Latin American Research Review 40.3 (2005) 254-265
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Colonial Gender History
Susan Migden Socolow
Latin American colonial social history recently celebrated its fifty-first birthday, since it was in 1953 that Richard Konetzke published the first volume of his Colección de documentos para la historia de la formación social de Hispanoamérica, 1493–1810.1 The intervening years have seen methodologies, ranging from prosopography and quantitative analysis to the "new" social history, come and go and sometimes come again. [End Page 254] At the same time new topics have been born and old topics have been reworked. Thus we have important studies of social groups, marriage and family, "subalterns," women's history, and more limited studies of gender history, crime, childhood, honor, and sexuality.
Within these many subfields of social history, colonial Latin American women's history is today a well-established field of study. It began to take off in the late 1970s with the publication of Asunción Lavrin's edited volume, Latin American Women: Historical Perspectives,2 and was involved in documenting the social and economic roles of women while understanding both the scope and limits of their actions. As another generation of scholars emerges, a generation much influenced by James Scott's idea of "colonialism as a contested process," new interpretations of the role of women in colonial society are being put forth. Colonial women, according to this new paradigm, were social actors able to resist a European male-dominated social and economic structure. Furthermore, non-elite women (members of so-called "subaltern groups") demonstrate a high degree of "agency" in resisting the colonial system. Thus, this work raises the question of the degree to which colonial women were either victims of patriarchy or a self-empowered group able to fashion their response to power.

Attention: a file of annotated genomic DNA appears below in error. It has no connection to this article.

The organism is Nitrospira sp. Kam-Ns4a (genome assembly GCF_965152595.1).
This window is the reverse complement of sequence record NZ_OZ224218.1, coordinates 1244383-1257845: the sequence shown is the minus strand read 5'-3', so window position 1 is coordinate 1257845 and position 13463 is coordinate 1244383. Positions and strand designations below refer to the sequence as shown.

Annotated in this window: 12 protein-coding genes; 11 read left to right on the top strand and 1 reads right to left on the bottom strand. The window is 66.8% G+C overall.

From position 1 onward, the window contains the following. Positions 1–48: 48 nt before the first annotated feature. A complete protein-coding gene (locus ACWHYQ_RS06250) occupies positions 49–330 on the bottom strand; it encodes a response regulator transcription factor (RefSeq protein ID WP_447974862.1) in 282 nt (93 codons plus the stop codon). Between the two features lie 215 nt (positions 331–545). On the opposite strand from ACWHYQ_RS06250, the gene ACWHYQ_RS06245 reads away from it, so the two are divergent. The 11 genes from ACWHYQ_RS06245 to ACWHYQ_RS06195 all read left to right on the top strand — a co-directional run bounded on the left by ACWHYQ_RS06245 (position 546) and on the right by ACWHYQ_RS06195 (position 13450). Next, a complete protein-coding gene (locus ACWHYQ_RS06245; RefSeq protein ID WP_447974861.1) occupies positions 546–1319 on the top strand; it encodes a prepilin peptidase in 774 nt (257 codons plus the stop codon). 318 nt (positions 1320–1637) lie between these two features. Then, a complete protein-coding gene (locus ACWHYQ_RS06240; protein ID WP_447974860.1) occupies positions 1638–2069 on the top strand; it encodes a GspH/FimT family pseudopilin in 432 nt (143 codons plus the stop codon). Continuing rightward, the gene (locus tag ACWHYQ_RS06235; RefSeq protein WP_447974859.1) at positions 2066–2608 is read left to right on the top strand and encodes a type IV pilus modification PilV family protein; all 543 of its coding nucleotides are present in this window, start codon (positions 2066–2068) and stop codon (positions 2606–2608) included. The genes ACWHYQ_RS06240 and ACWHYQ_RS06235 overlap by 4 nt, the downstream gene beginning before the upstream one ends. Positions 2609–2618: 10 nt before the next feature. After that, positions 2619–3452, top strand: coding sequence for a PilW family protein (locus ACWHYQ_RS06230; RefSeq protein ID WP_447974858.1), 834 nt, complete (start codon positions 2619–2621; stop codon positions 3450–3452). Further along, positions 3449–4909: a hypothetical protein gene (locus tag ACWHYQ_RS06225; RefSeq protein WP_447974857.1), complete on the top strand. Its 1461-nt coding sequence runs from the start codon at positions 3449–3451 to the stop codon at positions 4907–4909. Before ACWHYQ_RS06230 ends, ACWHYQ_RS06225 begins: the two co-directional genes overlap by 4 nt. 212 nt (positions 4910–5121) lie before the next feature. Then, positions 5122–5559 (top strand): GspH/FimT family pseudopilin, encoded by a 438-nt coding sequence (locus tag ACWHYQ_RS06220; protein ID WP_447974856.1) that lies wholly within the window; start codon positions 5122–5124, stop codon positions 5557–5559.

In spite of its rather vague subtitle, Women Who Live Evil Lives is ostensibly about "female sorcerers, witches, magical healers and leaders of clandestine religious devotions" (2). Martha Few is interested in the relationship of gender (and to a lesser extent ethnicity) to religion and power, but she is hardly the first scholar to write on this topic.3 The locale for this study is the city of Santiago de Guatemala from 1650 to 1750, and while the author justifies this location, we are never told why she chose to study these years.
This book is representative of a spate of doctoral dissertations produced in the 1990s that have systematically mined one or another type of Inquisition cases. Few's book is an example of the strengths and weaknesses of this approach to history. One clear weakness is the scant number of cases; indeed, according to the author, cases involving male sorcery were more common. Unfortunately she makes little attempt to consider these cases in an analysis of gender-based differences. In spite of having only forty-four cases (or an average of less than one case [End Page 255] every two years), Few ignores most of this evidence, concentrating instead on a handful...